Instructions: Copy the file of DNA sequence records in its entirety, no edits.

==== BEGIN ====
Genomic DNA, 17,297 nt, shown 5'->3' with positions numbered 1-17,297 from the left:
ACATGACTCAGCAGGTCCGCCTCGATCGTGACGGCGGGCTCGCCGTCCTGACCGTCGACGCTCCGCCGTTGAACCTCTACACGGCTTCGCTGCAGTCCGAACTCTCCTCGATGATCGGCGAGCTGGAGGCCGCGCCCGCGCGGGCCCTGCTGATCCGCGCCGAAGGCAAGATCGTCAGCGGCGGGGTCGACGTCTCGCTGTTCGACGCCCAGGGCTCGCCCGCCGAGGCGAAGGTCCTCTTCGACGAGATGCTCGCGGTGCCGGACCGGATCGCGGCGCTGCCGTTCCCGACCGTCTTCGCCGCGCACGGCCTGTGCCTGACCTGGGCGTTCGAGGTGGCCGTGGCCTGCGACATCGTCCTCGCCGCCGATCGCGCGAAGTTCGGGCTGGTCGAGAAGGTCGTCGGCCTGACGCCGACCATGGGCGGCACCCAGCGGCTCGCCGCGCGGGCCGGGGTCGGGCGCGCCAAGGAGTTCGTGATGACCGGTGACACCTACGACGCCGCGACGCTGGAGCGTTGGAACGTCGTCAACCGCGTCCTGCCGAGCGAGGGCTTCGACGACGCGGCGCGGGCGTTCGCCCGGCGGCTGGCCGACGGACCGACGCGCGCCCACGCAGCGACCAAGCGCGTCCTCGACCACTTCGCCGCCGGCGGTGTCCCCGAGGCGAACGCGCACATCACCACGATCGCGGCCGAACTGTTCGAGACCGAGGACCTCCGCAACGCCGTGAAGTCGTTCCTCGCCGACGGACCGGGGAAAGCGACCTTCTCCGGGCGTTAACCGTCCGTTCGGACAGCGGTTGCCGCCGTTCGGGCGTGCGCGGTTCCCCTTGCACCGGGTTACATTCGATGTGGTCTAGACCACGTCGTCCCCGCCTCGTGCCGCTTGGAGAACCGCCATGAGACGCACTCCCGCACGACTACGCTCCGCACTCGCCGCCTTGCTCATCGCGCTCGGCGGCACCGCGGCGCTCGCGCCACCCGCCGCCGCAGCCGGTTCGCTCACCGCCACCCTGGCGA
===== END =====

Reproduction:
Genomic DNA, 17,297 nt, shown 5'->3' with positions numbered 1-17,297 from the left:
ACATGACTCAGCAGGTCCGCCTCGATCGTGACGGCGGGCTCGCCGTCCTGACCGTCGACGCTCCGCCGTTGAACCTCTACACGGCTTCGCTGCAGTCCGAACTCTCCTCGATGATCGGCGAGCTGGAGGCCGCGCCCGCGCGGGCCCTGCTGATCCGCGCCGAAGGCAAGATCGTCAGCGGCGGGGTCGACGTCTCGCTGTTCGACGCCCAGGGCTCGCCCGCCGAGGCGAAGGTCCTCTTCGACGAGATGCTCGCGGTGCCGGACCGGATCGCGGCGCTGCCGTTCCCGACCGTCTTCGCCGCGCACGGCCTGTGCCTGACCTGGGCGTTCGAGGTGGCCGTGGCCTGCGACATCGTCCTCGCCGCCGATCGCGCGAAGTTCGGGCTGGTCGAGAAGGTCGTCGGCCTGACGCCGACCATGGGCGGCACCCAGCGGCTCGCCGCGCGGGCCGGGGTCGGGCGCGCCAAGGAGTTCGTGATGACCGGTGACACCTACGACGCCGCGACGCTGGAGCGTTGGAACGTCGTCAACCGCGTCCTGCCGAGCGAGGGCTTCGACGACGCGGCGCGGGCGTTCGCCCGGCGGCTGGCCGACGGACCGACGCGCGCCCACGCAGCGACCAAGCGCGTCCTCGACCACTTCGCCGCCGGCGGTGTCCCCGAGGCGAACGCGCACATCACCACGATCGCGGCCGAACTGTTCGAGACCGAGGACCTCCGCAACGCCGTGAAGTCGTTCCTCGCCGACGGACCGGGGAAAGCGACCTTCTCCGGGCGTTAACCGTCCGTTCGGACAGCGGTTGCCGCCGTTCGGGCGTGCGCGGTTCCCCTTGCACCGGGTTACATTCGATGTGGTCTAGACCACGTCGTCCCCGCCTCGTGCCGCTTGGAGAACCGCCATGAGACGCACTCCCGCACGACTACGCTCCGCACTCGCCGCCTTGCTCATCGCGCTCGGCGGCACCGCGGCGCTCGCGCCACCCGCCGCCGCAGCCGGTTCGCTCACCGCCACCCTGGCGA